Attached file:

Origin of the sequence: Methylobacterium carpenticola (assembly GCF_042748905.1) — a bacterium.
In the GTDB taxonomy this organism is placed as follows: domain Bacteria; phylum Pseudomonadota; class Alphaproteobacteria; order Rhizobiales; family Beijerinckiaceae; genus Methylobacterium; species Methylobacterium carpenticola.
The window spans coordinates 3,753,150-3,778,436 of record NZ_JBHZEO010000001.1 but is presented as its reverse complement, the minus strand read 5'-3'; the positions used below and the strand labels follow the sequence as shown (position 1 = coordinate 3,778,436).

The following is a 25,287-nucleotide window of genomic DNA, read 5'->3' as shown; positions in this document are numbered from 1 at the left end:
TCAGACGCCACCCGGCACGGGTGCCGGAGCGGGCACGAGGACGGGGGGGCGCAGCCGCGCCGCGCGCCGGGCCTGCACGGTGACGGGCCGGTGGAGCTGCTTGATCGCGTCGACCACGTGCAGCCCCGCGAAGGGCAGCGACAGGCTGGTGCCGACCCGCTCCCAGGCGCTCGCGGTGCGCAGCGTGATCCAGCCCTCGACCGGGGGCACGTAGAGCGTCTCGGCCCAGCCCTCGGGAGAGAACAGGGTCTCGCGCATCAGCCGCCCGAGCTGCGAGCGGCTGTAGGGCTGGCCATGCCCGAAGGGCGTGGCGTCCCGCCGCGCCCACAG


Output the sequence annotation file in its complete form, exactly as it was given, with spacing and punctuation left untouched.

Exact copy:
Origin of the sequence: Methylobacterium carpenticola (assembly GCF_042748905.1) — a bacterium.
In the GTDB taxonomy this organism is placed as follows: domain Bacteria; phylum Pseudomonadota; class Alphaproteobacteria; order Rhizobiales; family Beijerinckiaceae; genus Methylobacterium; species Methylobacterium carpenticola.
The window spans coordinates 3,753,150-3,778,436 of record NZ_JBHZEO010000001.1 but is presented as its reverse complement, the minus strand read 5'-3'; the positions used below and the strand labels follow the sequence as shown (position 1 = coordinate 3,778,436).

The following is a 25,287-nucleotide window of genomic DNA, read 5'->3' as shown; positions in this document are numbered from 1 at the left end:
TCAGACGCCACCCGGCACGGGTGCCGGAGCGGGCACGAGGACGGGGGGGCGCAGCCGCGCCGCGCGCCGGGCCTGCACGGTGACGGGCCGGTGGAGCTGCTTGATCGCGTCGACCACGTGCAGCCCCGCGAAGGGCAGCGACAGGCTGGTGCCGACCCGCTCCCAGGCGCTCGCGGTGCGCAGCGTGATCCAGCCCTCGACCGGGGGCACGTAGAGCGTCTCGGCCCAGCCCTCGGGAGAGAACAGGGTCTCGCGCATCAGCCGCCCGAGCTGCGAGCGGCTGTAGGGCTGGCCATGCCCGAAGGGCGTGGCGTCCCGCCGCGCCCACAG